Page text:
Tesla boss Elon Musk has thanked suppliers for helping the carmaker maintain production throughout the pandemic.
Speaking to investors following the release of the company’s latest trading statement, Musk said: “I'd like to just say thank you to suppliers. A lot of suppliers worked late nights, weekends, vacations around the world, and we're very grateful for that.”
Musk explained ongoing supply chain disruptions meant “it's hard to predict 2022 because there are still lingering supply chain issues globally”.
He said: “In 2022, supply chains will continue to be the fundamental limiter of output across all factories. So, the chip shortage, while better than last year, is still an issue.
“There are multiple supply chain challenges. And last year was difficult to predict and, hopefully, this year will be smooth sailing.”
Carmarkers across the globe were hit by a shortage of semiconductor chips, which has forced a number of manufacturers to halt production.
However Tesla previously said it was able to keep production running “as close to full capacity as possible” by using alternative chips, with its software team reprogramming them within weeks to maintain production.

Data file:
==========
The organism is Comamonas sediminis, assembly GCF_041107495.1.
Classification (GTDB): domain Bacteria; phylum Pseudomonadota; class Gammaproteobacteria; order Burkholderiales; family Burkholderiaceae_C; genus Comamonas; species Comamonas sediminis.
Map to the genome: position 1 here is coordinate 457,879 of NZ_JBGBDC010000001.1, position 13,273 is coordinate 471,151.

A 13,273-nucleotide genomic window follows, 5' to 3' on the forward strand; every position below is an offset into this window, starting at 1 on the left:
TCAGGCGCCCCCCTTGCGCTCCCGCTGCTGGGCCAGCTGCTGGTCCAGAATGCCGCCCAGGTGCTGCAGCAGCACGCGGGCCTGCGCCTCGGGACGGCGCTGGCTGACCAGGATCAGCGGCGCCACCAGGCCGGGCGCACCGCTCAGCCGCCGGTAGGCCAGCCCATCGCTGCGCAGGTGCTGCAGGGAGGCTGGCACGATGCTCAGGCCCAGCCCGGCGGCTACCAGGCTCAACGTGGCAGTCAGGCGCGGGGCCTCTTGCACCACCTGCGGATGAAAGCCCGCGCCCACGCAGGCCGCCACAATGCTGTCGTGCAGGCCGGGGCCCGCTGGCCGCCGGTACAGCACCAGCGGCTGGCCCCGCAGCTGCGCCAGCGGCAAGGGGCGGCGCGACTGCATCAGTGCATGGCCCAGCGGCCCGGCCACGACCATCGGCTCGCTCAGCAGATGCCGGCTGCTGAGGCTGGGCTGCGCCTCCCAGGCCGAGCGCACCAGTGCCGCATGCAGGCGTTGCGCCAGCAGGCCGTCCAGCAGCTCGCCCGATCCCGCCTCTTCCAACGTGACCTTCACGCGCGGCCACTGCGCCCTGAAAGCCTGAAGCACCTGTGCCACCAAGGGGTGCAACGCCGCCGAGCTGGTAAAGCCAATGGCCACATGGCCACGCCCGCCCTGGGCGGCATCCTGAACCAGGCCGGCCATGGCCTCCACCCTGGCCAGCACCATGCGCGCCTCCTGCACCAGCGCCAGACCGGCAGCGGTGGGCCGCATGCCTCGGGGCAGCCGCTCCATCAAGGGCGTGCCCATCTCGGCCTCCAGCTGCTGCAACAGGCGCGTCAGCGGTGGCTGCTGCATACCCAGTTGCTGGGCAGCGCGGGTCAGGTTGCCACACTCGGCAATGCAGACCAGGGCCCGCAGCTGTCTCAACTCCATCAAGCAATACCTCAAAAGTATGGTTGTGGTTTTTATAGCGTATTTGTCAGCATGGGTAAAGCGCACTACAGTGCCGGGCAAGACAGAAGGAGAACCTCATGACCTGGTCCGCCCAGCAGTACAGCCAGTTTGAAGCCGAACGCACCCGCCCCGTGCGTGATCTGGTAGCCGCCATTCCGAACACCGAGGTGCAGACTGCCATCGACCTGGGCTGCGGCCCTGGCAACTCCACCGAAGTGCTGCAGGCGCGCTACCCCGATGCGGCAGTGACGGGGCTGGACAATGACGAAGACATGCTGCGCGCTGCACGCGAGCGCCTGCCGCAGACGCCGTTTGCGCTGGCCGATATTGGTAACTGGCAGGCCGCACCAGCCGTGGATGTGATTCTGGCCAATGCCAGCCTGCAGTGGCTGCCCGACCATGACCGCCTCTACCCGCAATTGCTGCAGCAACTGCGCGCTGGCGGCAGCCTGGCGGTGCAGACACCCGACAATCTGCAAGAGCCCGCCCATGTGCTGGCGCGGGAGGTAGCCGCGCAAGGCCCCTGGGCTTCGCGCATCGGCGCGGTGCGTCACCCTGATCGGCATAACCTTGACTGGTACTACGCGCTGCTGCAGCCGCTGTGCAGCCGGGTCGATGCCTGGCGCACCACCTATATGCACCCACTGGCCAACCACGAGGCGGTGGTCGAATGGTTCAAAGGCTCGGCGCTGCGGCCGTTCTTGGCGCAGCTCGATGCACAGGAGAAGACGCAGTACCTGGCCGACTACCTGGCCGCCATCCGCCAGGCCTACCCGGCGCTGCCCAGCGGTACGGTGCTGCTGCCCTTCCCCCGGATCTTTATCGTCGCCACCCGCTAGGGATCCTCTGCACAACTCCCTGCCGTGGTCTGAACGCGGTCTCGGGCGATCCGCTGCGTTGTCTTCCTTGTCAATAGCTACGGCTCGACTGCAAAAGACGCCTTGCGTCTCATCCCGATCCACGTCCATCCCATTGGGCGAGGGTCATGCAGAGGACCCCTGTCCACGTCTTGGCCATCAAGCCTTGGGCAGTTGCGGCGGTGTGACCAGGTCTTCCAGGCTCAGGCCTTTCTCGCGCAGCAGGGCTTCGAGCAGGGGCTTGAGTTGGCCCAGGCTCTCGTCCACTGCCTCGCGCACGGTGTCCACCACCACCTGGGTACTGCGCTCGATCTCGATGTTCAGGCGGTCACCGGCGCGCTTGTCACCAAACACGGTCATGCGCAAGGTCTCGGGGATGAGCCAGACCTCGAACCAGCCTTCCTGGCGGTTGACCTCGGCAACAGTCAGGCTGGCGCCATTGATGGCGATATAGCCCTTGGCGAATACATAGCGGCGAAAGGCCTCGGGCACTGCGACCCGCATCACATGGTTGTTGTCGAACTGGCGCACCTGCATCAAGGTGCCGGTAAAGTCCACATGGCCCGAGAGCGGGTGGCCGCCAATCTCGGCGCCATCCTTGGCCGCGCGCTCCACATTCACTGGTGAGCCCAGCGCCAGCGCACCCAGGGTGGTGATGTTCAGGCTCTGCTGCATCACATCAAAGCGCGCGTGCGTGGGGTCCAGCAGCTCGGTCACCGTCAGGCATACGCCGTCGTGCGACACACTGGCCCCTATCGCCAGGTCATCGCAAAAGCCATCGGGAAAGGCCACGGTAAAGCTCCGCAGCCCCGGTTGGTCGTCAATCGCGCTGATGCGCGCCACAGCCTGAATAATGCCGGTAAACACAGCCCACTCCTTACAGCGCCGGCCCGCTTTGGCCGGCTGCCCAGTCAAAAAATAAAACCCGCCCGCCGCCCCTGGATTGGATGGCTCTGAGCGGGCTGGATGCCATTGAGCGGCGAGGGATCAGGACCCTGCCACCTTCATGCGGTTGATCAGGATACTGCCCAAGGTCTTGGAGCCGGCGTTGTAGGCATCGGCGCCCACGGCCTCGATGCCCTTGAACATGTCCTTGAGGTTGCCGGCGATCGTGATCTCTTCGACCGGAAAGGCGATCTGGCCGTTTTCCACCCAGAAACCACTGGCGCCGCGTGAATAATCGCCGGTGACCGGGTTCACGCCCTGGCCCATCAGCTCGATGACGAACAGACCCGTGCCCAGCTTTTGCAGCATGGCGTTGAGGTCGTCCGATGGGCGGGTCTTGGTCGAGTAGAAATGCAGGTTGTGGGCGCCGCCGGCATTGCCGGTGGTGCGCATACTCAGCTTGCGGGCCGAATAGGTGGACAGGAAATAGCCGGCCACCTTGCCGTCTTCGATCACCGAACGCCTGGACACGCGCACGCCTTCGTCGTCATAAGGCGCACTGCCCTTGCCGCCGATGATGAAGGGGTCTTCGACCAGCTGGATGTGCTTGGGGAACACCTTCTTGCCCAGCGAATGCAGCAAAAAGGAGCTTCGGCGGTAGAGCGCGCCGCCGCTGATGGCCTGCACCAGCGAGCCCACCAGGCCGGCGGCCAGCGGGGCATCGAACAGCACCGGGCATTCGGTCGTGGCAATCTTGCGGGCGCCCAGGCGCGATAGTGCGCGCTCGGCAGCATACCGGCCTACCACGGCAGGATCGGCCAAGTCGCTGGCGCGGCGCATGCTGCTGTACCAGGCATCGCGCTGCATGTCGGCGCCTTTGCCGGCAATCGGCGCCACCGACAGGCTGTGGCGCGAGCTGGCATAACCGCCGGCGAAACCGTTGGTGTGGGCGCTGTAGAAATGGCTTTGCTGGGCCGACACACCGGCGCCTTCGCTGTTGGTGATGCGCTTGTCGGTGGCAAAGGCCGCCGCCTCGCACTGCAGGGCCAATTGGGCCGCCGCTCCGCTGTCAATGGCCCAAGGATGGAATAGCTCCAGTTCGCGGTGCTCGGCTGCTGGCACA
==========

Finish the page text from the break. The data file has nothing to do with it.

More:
Despite challenges the company expects growth to reach “comfortably above 50% growth in 2022”.
Zachary Kirkhorn, chief financial officer at Tesla, cautioned: “From what we're seeing, the pace of growth in 2022 will again be determined by supply chain and logistics, which is quite difficult for us to forecast.”
Recent investment in semiconductor production – the US has invested $80bn in US semiconductor plants since 2021 alone – means pressures on semiconductor supply chains could “alleviate”.
Musk said: “At least the chip side of things appears to look like it will alleviate by the end of this year or 2023. There are a crazy number of chip factories being built, which is great. The sheer number of chip factories being built right now is exciting to see.”
Global congestion at the world’s major ports also caused havoc among supply chains. The company said supply chain challenges and port congestion resulted in a “significant increase” in its expenditure costs throughout the fourth quarter.
The company further announced it spent a total of $6.5bn to build out new factories and on “other capital expenditures.” Production will also be ramped up in its new factories in Austin and Berlin.
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